Skip to content

As one of the most labor-intensive parts of a supply chain, managing a warehouse means you have to constantly be aware of how efficiently your facility is running and what you can do to make it better. While there are a number of complicated metrics, tools, and formulas you can use to track how effectively your warehouse is fulfilling its duties, we’ve pulled together a few of the most common and high-level metrics and areas to look at when determining warehouse capability:


Operational Efficiency: One of the most important metrics to track, operational efficiency measurements primarily focus on the number and quality of daily work and activities performed in the warehouse. A few examples of metrics to track in this category would be:

  • Number of Products Shipped & Received: Are your shipments meeting your projections? Are the shipments you’re receiving properly stocked according to their shipment manifest? Checking the inbound and outgoing shipments from your facility can demonstrate efficiency and prevent issues later.
  • Number of Tasks Completed: Logging the work your employees do each day, from picking tasks to packing jobs to inventory checks and everything in between, can help demonstrate how effectively your material handling operations are.
  • Dollar Value of Handled Merchandise: One of the quickest ways to figure out the work standards of your warehouse is to count the total value of merchandise that comes into or leaves your warehouse each day. This will help ensure that your shipments are meeting your projections and find out where any loss or shortage is occurring.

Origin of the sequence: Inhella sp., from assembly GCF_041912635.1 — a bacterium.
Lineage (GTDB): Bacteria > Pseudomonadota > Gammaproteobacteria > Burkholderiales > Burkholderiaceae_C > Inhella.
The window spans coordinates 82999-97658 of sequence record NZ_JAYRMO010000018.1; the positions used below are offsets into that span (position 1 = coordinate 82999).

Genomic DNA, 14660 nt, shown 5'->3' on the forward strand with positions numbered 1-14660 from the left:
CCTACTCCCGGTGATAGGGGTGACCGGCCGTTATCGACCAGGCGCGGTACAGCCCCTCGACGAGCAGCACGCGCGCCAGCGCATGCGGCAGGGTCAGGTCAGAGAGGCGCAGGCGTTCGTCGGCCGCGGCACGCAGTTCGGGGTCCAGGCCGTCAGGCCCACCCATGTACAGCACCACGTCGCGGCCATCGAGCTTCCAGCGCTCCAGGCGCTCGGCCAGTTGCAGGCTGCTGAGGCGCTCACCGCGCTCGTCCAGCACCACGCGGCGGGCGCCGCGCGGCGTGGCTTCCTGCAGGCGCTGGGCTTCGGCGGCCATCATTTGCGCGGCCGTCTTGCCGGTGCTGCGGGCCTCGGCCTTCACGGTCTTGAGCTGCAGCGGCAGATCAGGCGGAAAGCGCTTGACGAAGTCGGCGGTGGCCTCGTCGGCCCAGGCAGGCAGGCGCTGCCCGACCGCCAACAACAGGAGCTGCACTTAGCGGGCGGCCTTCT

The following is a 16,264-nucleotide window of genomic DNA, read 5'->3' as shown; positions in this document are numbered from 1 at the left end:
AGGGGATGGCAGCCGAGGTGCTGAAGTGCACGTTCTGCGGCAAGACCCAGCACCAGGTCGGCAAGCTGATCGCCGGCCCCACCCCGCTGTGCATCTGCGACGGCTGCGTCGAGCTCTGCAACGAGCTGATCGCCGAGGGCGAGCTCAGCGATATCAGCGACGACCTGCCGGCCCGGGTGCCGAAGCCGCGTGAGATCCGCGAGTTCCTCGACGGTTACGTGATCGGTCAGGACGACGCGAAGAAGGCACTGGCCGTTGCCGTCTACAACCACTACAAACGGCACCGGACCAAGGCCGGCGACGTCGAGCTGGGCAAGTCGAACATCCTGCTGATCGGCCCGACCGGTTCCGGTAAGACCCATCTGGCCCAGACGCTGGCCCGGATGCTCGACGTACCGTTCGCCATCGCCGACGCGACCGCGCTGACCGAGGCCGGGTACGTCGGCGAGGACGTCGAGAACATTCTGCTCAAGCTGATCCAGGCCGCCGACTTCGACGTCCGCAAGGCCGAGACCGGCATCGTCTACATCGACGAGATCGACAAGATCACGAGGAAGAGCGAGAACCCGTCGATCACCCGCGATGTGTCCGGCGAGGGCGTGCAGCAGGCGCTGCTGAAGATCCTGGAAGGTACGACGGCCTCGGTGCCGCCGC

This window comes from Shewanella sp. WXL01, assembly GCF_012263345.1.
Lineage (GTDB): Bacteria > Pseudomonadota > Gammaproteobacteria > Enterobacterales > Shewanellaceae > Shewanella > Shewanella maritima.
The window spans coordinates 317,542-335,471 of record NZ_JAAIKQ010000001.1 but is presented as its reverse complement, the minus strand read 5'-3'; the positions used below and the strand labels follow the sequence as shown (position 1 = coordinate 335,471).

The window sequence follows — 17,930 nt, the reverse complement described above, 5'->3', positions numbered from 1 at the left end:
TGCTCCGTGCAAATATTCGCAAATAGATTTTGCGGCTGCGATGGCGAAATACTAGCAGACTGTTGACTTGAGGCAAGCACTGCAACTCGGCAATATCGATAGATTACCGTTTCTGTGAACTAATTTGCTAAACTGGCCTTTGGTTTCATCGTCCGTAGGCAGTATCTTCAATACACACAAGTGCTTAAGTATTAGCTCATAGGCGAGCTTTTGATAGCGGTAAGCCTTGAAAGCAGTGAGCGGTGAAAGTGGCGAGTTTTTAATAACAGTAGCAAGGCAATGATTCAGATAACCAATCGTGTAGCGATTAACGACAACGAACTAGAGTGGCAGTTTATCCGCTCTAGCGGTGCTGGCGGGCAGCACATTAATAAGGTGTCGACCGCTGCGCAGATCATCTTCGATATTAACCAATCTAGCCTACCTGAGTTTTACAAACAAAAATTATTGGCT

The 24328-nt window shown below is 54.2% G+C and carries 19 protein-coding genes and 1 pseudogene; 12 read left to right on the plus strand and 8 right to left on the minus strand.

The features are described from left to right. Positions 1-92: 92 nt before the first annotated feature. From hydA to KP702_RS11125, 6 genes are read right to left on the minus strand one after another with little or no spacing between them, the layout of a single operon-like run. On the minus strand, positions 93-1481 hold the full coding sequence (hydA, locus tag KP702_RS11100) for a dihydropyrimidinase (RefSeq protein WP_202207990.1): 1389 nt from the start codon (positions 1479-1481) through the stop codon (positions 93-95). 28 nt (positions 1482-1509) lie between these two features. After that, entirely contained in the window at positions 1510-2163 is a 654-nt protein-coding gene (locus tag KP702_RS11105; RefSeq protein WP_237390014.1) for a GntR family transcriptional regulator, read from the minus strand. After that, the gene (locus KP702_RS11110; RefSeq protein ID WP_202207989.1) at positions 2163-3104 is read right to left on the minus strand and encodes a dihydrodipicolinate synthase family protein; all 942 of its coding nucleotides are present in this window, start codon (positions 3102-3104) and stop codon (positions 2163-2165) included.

Stocking Efficiency: Another cost-effective way to check the output of your warehouse is to check how your available storage space is being used, and ways to improve available inventory storage:

  • Use of Space: How does your warehouse make the most of its available horizontal or vertical space? Is all of your wire shelving and industrial storage being used to the fullest? Should you bring in storage security to keep your shipments safe? Should anything be moved around to allow greater item capacity?
  • Task Efficiency: Similar to the number of tasks being completed, if tasks are being completed effectively and on time, this can affect the rest of your warehouse’s operations. Make sure your picking, stocking, and replenishment tasks are being completed effectively and on-time.


Fulfillment Efficiency: This set of metrics, and arguably one of the most important ones in determining warehouse effectiveness, measures the ability of a warehouse to fulfill orders on time and in full.

  • On-Time Order Fulfillment: Are your orders being filled by their due dates? Are your workers able to complete all their tasks in time to get orders out the door when they need to be, or are there operational bottlenecks preventing their work from being completed when it needs to be?
  • Correct Orders: Just as important as orders being fulfilled on-time is orders being fulfilled correctly. Are your workers trained on how to complete an order to the letter, or are there errors occurring in the work process anywhere?
  • Proper Invoicing and Order Entry: In order for orders to be completed correctly, orders need to be entered and billed correctly into your tracking system. Are your records accurate, or are there incorrect billing and/or shipment ledgers that prevent your warehouse from reaching its potential?


With these tips, you should be able to get a good idea of how your warehouse is operating and make adjustments to help reduce errors and remove bottlenecks.

Comments are closed.

Back to top